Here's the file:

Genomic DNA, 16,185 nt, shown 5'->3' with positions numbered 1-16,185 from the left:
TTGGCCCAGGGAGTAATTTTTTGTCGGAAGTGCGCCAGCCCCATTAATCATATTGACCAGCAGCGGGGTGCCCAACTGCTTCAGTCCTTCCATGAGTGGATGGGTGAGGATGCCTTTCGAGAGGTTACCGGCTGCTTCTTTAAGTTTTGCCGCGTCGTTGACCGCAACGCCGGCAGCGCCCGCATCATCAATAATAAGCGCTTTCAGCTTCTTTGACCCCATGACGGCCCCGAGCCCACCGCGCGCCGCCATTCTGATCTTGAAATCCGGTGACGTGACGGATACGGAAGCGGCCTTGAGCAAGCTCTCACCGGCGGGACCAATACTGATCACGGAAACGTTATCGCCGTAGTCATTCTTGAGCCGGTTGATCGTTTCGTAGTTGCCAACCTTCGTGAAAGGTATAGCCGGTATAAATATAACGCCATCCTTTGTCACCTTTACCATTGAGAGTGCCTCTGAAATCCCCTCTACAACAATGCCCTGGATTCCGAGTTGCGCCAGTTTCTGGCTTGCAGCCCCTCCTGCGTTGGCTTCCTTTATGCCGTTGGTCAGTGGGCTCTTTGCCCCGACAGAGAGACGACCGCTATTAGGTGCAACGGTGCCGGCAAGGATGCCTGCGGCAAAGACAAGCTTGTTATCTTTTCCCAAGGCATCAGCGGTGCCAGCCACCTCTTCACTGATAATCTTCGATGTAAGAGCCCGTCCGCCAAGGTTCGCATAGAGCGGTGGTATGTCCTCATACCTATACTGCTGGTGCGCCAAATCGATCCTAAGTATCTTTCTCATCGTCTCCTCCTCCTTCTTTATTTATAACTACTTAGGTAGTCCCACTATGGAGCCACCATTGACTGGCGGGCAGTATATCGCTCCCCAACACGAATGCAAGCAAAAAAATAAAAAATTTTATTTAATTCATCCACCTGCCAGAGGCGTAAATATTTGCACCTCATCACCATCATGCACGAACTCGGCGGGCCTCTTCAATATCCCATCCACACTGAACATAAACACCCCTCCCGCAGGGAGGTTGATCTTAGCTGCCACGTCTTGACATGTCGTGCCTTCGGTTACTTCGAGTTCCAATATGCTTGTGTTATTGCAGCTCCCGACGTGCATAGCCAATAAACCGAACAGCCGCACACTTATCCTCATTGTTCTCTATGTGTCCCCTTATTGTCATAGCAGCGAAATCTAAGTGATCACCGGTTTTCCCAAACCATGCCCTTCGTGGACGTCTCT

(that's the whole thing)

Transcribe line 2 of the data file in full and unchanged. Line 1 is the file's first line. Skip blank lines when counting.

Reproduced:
TTGGCCCAGGGAGTAATTTTTTGTCGGAAGTGCGCCAGCCCCATTAATCATATTGACCAGCAGCGGGGTGCCCAACTGCTTCAGTCCTTCCATGAGTGGATGGGTGAGGATGCCTTTCGAGAGGTTACCGGCTGCTTCTTTAAGTTTTGCCGCGTCGTTGACCGCAACGCCGGCAGCGCCCGCATCATCAATAATAAGCGCTTTCAGCTTCTTTGACCCCATGACGGCCCCGAGCCCACCGCGCGCCGCCATTCTGATCTTGAAATCCGGTGACGTGACGGATACGGAAGCGGCCTTGAGCAAGCTCTCACCGGCGGGACCAATACTGATCACGGAAACGTTATCGCCGTAGTCATTCTTGAGCCGGTTGATCGTTTCGTAGTTGCCAACCTTCGTGAAAGGTATAGCCGGTATAAATATAACGCCATCCTTTGTCACCTTTACCATTGAGAGTGCCTCTGAAATCCCCTCTACAACAATGCCCTGGATTCCGAGTTGCGCCAGTTTCTGGCTTGCAGCCCCTCCTGCGTTGGCTTCCTTTATGCCGTTGGTCAGTGGGCTCTTTGCCCCGACAGAGAGACGACCGCTATTAGGTGCAACGGTGCCGGCAAGGATGCCTGCGGCAAAGACAAGCTTGTTATCTTTTCCCAAGGCATCAGCGGTGCCAGCCACCTCTTCACTGATAATCTTCGATGTAAGAGCCCGTCCGCCAAGGTTCGCATAGAGCGGTGGTATGTCCTCATACCTATACTGCTGGTGCGCCAAATCGATCCTAAGTATCTTTCTCATCGTCTCCTCCTCCTTCTTTATTTATAACTACTTAGGTAGTCCCACTATGGAGCCACCATTGACTGGCGGGCAGTATATCGCTCCCCAACACGAATGCAAGCAAAAAAATAAAAAATTTTATTTAATTCATCCACCTGCCAGAGGCGTAAATATTTGCACCTCATCACCATCATGCACGAACTCGGCGGGCCTCTTCAATATCCCATCCACACTGAACATAAACACCCCTCCCGCAGGGAGGTTGATCTTAGCTGCCACGTCTTGACATGTCGTGCCTTCGGTTACTTCGAGTTCCAATATGCTTGTGTTATTGCAGCTCCCGACGTGCATAGCCAATAAACCGAACAGCCGCACACTTATCCTCATTGTTCTCTATGTGTCCCCTTATTGTCATAGCAGCGAAATCTAAGTGATCACCGGTTTTCCCAAACCATGCCCTTCGTGGACGTCTCT